>> UNKNOWN SPEAKER: We are going to go ahead and get started.  So, this part of the program is going to be looking at regional examples.  And I...  the idea here is to...  as Karen said when we started earlier this afternoon, to try to make this as pragmatic as possible.  It's about how can we move the needle to increase connectivity and adoption when it's available.  It's both about the supply side as well as the demand side. 

So, what we're going to do with the regional break‑out session.  It's not going to be a break‑out in the same way.  Karen and I sort of talked a little bit.  We're very flexible.  So, we're adapting.  And what I'm going to do is ask my colleagues up here who are from different regions of the world to provide some very concrete examples where there have been projects that have increased connectivity and adoption use and therefore benefits of being connected.  It's always important and good to know what does not work.  It's all about lessons and learned and being very pragmatic so that we can really move the needle and move it quickly. 

After some quick lightning round comments and suggestions, I then want to open it up to you because I expect that you, also, were involved in this together.  That you also have very specific and concrete examples that you can provide.  At the end of this, what would be great is if we all have lessons learned that others can learn from and that can feed into the projects that we heard about earlier on the opening panel.  So, with that, I thought what we would do is start...  let's start with Africa.  Right?  A for Africa.  Alliance for affordable internet, a terrific organization.  And they really have been making a difference.  So why don't you start off.  That would be great. 

>> UNKNOWN SPEAKER: Wonderful.  So, I'll start with a quick overview of where we stand with numbers in Africa.  Approximately 25% of people are online, and those who are not online tend to be women, those living in poverty, and rural populations.  Through a study, we did at the foundation, we found that poor women are 50% less likely to access the internet than men in the same communities.  As far as internet growth usage in Africa last year, we only saw about 4% increase.  What is causing all of this?  The high cost has been mentioned as one big barrier.  Income inequality does play a role and tends to make progress look faster than it actually is.  And device cost is a hurdle. 

We believe through strong leadership emerging from governments, we can start closing the digital divide and even the gender digital divide.  We need to smash the affordability barrier and drive down prices through good policymaking.  The first global coalition with over 80 member organizations representing the private sector, governments and civil society.  Working at tackling high prices.  Our mission is to reduce the cost of basic broadband connection to enable hundreds of millions of people to connect.  We have a very ambitious target.  We are actually pushing for the adoption of a new target, which is that one gigabyte of mobile broadband should not cost more than 2% of average monthly income or what we call the one for two target.  If we don't take that it will take us until 2040 to come close to closing the divide.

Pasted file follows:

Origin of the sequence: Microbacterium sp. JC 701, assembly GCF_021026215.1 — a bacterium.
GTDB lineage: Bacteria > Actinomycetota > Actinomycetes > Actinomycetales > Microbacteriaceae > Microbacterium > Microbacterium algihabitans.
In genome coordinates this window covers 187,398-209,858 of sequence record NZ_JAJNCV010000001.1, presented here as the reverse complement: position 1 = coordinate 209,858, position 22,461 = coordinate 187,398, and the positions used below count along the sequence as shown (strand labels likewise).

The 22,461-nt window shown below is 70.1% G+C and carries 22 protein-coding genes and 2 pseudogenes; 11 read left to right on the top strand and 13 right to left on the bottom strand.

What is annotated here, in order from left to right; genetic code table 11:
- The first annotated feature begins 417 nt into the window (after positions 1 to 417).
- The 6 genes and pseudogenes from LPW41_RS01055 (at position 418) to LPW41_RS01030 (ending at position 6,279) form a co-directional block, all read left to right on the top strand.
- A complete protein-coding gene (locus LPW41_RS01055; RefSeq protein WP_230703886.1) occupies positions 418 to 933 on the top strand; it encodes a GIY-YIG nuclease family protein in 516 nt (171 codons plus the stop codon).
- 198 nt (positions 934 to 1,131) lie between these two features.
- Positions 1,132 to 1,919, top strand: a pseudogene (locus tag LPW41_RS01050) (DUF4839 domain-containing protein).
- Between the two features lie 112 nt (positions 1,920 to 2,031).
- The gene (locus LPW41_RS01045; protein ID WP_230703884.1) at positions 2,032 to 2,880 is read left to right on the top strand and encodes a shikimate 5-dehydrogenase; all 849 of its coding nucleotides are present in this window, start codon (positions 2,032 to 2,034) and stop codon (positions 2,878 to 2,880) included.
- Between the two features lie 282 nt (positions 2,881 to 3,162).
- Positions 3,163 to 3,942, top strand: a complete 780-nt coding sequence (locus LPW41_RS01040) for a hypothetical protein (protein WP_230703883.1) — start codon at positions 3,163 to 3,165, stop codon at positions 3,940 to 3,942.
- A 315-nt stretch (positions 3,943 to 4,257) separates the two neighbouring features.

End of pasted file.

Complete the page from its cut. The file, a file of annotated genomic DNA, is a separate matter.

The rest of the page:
So, we're focused on driving policy and regulatory change.  It's action focused and using a blend of advocacy is, research and coalitions.  We have strong coalitions in many areas in Africa.  And in each country, a local coalition that identifies key barriers and works together to figure out how best to do that.  We have seen great success stories in Nigeria and Ghana where prices have been slashed and groups are able to challenge regulations and strong capacity to challenge regulations or laws in place that are causing the cost of access to remain high.

Under the web foundation, we have a broader program called the digital inclusion program.  We're working with actors and policymakers, governments and private and civil society actors to specifically address the gender digital divide.  It was great to hear that maybe one of the proposals should be for my programming initiative, that should be a way to ask. 

>> MODERATOR: You mentioned real success in Nigeria and Ghana.  Can you talk about those?  One of the things you mentioned was the ability for citizens and civil society to engage in the process and complain. 

>> UNKNOWN SPEAKER: Not just complain but engage.  For instance, in Nigeria, there's a strong concerted campaign, and we have a great info graph story about how that worked.  They were able to speak with the communications regulator, if you will.  And lobby with numbers.  Especially women to get online.  Through that kind of coalition approach, the big win for the coalition group there. 

Even in Ghana, actually the government was finally able to slash taxes on a value‑added tax on mobile phones which were being considered luxury goods. 

>> MODERATOR: One example, reduce taxes. 

>> UNKNOWN SPEAKER: Because we are able to show specifically which groups are harmed if we continued taxing mobile phones and other devices as though they are luxury goods.  Through research and advocacy and policy engagement, being able to show who is hurt by these measures.  That's been a big win.  Trying to bring all of these accesses to the same place.  Various regulators don't know what they're doing.  To really engage with the actors to see what things look like on the ground.